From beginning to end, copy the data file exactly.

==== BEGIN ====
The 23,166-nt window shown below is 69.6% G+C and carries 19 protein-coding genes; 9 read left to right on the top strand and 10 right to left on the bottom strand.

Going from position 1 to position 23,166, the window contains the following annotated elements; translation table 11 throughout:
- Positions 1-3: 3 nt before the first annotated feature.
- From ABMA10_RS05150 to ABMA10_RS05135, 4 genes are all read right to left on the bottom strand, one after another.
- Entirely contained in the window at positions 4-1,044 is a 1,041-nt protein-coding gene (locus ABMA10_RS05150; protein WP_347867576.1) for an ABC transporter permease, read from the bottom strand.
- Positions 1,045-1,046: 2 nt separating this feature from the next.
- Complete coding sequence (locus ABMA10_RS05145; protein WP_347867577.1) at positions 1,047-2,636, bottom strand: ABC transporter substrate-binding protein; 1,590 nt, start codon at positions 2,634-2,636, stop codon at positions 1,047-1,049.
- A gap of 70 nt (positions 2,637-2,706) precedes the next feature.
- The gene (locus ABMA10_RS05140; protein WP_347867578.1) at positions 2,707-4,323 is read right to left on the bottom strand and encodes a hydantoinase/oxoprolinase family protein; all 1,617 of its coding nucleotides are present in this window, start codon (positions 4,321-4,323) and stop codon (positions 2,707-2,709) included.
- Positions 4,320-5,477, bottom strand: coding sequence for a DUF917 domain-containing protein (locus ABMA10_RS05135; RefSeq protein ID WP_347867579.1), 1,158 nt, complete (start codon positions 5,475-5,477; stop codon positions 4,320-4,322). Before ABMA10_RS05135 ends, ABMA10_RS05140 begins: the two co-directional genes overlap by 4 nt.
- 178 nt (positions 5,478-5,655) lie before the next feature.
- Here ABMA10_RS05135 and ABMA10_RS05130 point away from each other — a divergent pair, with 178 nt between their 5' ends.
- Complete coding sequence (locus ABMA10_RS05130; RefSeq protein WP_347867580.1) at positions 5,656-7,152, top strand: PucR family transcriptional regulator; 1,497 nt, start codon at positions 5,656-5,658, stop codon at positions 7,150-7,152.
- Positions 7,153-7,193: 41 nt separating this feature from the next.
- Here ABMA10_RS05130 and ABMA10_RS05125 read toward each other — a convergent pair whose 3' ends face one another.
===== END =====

The 23,166-nt window shown below is 69.6% G+C and carries 19 protein-coding genes; 9 read left to right on the top strand and 10 right to left on the bottom strand.

Going from position 1 to position 23,166, the window contains the following annotated elements; translation table 11 throughout:
- Positions 1-3: 3 nt before the first annotated feature.
- From ABMA10_RS05150 to ABMA10_RS05135, 4 genes are all read right to left on the bottom strand, one after another.
- Entirely contained in the window at positions 4-1,044 is a 1,041-nt protein-coding gene (locus ABMA10_RS05150; protein WP_347867576.1) for an ABC transporter permease, read from the bottom strand.
- Positions 1,045-1,046: 2 nt separating this feature from the next.
- Complete coding sequence (locus ABMA10_RS05145; protein WP_347867577.1) at positions 1,047-2,636, bottom strand: ABC transporter substrate-binding protein; 1,590 nt, start codon at positions 2,634-2,636, stop codon at positions 1,047-1,049.
- A gap of 70 nt (positions 2,637-2,706) precedes the next feature.
- The gene (locus ABMA10_RS05140; protein WP_347867578.1) at positions 2,707-4,323 is read right to left on the bottom strand and encodes a hydantoinase/oxoprolinase family protein; all 1,617 of its coding nucleotides are present in this window, start codon (positions 4,321-4,323) and stop codon (positions 2,707-2,709) included.
- Positions 4,320-5,477, bottom strand: coding sequence for a DUF917 domain-containing protein (locus ABMA10_RS05135; RefSeq protein ID WP_347867579.1), 1,158 nt, complete (start codon positions 5,475-5,477; stop codon positions 4,320-4,322). Before ABMA10_RS05135 ends, ABMA10_RS05140 begins: the two co-directional genes overlap by 4 nt.
- 178 nt (positions 5,478-5,655) lie before the next feature.
- Here ABMA10_RS05135 and ABMA10_RS05130 point away from each other — a divergent pair, with 178 nt between their 5' ends.
- Complete coding sequence (locus ABMA10_RS05130; RefSeq protein WP_347867580.1) at positions 5,656-7,152, top strand: PucR family transcriptional regulator; 1,497 nt, start codon at positions 5,656-5,658, stop codon at positions 7,150-7,152.
- Positions 7,153-7,193: 41 nt separating this feature from the next.
- Here ABMA10_RS05130 and ABMA10_RS05125 read toward each other — a convergent pair whose 3' ends face one another.